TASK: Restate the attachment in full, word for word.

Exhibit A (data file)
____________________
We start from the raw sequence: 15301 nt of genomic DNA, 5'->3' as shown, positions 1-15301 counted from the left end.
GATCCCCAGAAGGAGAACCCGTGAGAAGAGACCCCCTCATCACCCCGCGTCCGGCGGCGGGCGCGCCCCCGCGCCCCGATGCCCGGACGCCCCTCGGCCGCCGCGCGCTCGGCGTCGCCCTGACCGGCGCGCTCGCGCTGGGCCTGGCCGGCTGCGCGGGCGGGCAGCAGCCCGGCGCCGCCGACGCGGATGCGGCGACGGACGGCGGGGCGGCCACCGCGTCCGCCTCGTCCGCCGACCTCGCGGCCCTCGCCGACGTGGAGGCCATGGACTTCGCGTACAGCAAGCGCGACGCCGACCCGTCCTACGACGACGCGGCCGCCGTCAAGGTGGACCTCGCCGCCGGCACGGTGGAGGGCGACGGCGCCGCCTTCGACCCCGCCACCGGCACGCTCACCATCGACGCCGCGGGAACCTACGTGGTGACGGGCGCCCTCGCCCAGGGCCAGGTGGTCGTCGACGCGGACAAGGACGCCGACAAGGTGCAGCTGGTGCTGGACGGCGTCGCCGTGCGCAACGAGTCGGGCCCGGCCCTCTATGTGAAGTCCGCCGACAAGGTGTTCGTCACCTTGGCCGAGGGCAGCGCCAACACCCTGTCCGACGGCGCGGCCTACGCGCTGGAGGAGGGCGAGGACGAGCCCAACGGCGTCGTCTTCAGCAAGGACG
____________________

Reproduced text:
We start from the raw sequence: 15301 nt of genomic DNA, 5'->3' as shown, positions 1-15301 counted from the left end.
GATCCCCAGAAGGAGAACCCGTGAGAAGAGACCCCCTCATCACCCCGCGTCCGGCGGCGGGCGCGCCCCCGCGCCCCGATGCCCGGACGCCCCTCGGCCGCCGCGCGCTCGGCGTCGCCCTGACCGGCGCGCTCGCGCTGGGCCTGGCCGGCTGCGCGGGCGGGCAGCAGCCCGGCGCCGCCGACGCGGATGCGGCGACGGACGGCGGGGCGGCCACCGCGTCCGCCTCGTCCGCCGACCTCGCGGCCCTCGCCGACGTGGAGGCCATGGACTTCGCGTACAGCAAGCGCGACGCCGACCCGTCCTACGACGACGCGGCCGCCGTCAAGGTGGACCTCGCCGCCGGCACGGTGGAGGGCGACGGCGCCGCCTTCGACCCCGCCACCGGCACGCTCACCATCGACGCCGCGGGAACCTACGTGGTGACGGGCGCCCTCGCCCAGGGCCAGGTGGTCGTCGACGCGGACAAGGACGCCGACAAGGTGCAGCTGGTGCTGGACGGCGTCGCCGTGCGCAACGAGTCGGGCCCGGCCCTCTATGTGAAGTCCGCCGACAAGGTGTTCGTCACCTTGGCCGAGGGCAGCGCCAACACCCTGTCCGACGGCGCGGCCTACGCGCTGGAGGAGGGCGAGGACGAGCCCAACGGCGTCGTCTTCAGCAAGGACG